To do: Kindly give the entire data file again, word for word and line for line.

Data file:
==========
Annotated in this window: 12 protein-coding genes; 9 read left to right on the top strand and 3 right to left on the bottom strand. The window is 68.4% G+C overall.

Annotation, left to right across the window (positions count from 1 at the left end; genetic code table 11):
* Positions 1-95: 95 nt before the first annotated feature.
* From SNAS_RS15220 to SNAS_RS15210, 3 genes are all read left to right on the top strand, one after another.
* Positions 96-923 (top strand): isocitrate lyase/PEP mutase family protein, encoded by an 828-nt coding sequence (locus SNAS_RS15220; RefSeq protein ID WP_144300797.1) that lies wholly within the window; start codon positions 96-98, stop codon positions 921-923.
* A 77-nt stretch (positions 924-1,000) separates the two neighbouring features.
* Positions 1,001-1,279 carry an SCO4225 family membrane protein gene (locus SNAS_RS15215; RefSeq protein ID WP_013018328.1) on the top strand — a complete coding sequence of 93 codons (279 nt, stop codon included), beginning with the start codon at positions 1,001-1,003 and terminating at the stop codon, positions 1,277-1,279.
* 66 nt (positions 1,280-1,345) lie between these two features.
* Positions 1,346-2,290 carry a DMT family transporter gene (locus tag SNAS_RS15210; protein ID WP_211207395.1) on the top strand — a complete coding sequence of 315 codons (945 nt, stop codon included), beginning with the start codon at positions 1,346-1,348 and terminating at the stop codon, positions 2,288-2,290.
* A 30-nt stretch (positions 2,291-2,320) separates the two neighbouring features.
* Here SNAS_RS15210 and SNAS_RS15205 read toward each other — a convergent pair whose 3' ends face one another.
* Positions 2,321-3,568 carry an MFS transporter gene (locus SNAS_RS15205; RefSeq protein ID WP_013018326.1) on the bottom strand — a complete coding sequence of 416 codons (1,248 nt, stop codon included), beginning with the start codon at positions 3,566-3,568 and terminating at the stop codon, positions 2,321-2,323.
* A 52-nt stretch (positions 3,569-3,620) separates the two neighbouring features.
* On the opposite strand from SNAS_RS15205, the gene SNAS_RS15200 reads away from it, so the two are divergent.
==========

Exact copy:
Annotated in this window: 12 protein-coding genes; 9 read left to right on the top strand and 3 right to left on the bottom strand. The window is 68.4% G+C overall.

Annotation, left to right across the window (positions count from 1 at the left end; genetic code table 11):
* Positions 1-95: 95 nt before the first annotated feature.
* From SNAS_RS15220 to SNAS_RS15210, 3 genes are all read left to right on the top strand, one after another.
* Positions 96-923 (top strand): isocitrate lyase/PEP mutase family protein, encoded by an 828-nt coding sequence (locus SNAS_RS15220; RefSeq protein ID WP_144300797.1) that lies wholly within the window; start codon positions 96-98, stop codon positions 921-923.
* A 77-nt stretch (positions 924-1,000) separates the two neighbouring features.
* Positions 1,001-1,279 carry an SCO4225 family membrane protein gene (locus SNAS_RS15215; RefSeq protein ID WP_013018328.1) on the top strand — a complete coding sequence of 93 codons (279 nt, stop codon included), beginning with the start codon at positions 1,001-1,003 and terminating at the stop codon, positions 1,277-1,279.
* 66 nt (positions 1,280-1,345) lie between these two features.
* Positions 1,346-2,290 carry a DMT family transporter gene (locus tag SNAS_RS15210; protein ID WP_211207395.1) on the top strand — a complete coding sequence of 315 codons (945 nt, stop codon included), beginning with the start codon at positions 1,346-1,348 and terminating at the stop codon, positions 2,288-2,290.
* A 30-nt stretch (positions 2,291-2,320) separates the two neighbouring features.
* Here SNAS_RS15210 and SNAS_RS15205 read toward each other — a convergent pair whose 3' ends face one another.
* Positions 2,321-3,568 carry an MFS transporter gene (locus SNAS_RS15205; RefSeq protein ID WP_013018326.1) on the bottom strand — a complete coding sequence of 416 codons (1,248 nt, stop codon included), beginning with the start codon at positions 3,566-3,568 and terminating at the stop codon, positions 2,321-2,323.
* A 52-nt stretch (positions 3,569-3,620) separates the two neighbouring features.
* On the opposite strand from SNAS_RS15205, the gene SNAS_RS15200 reads away from it, so the two are divergent.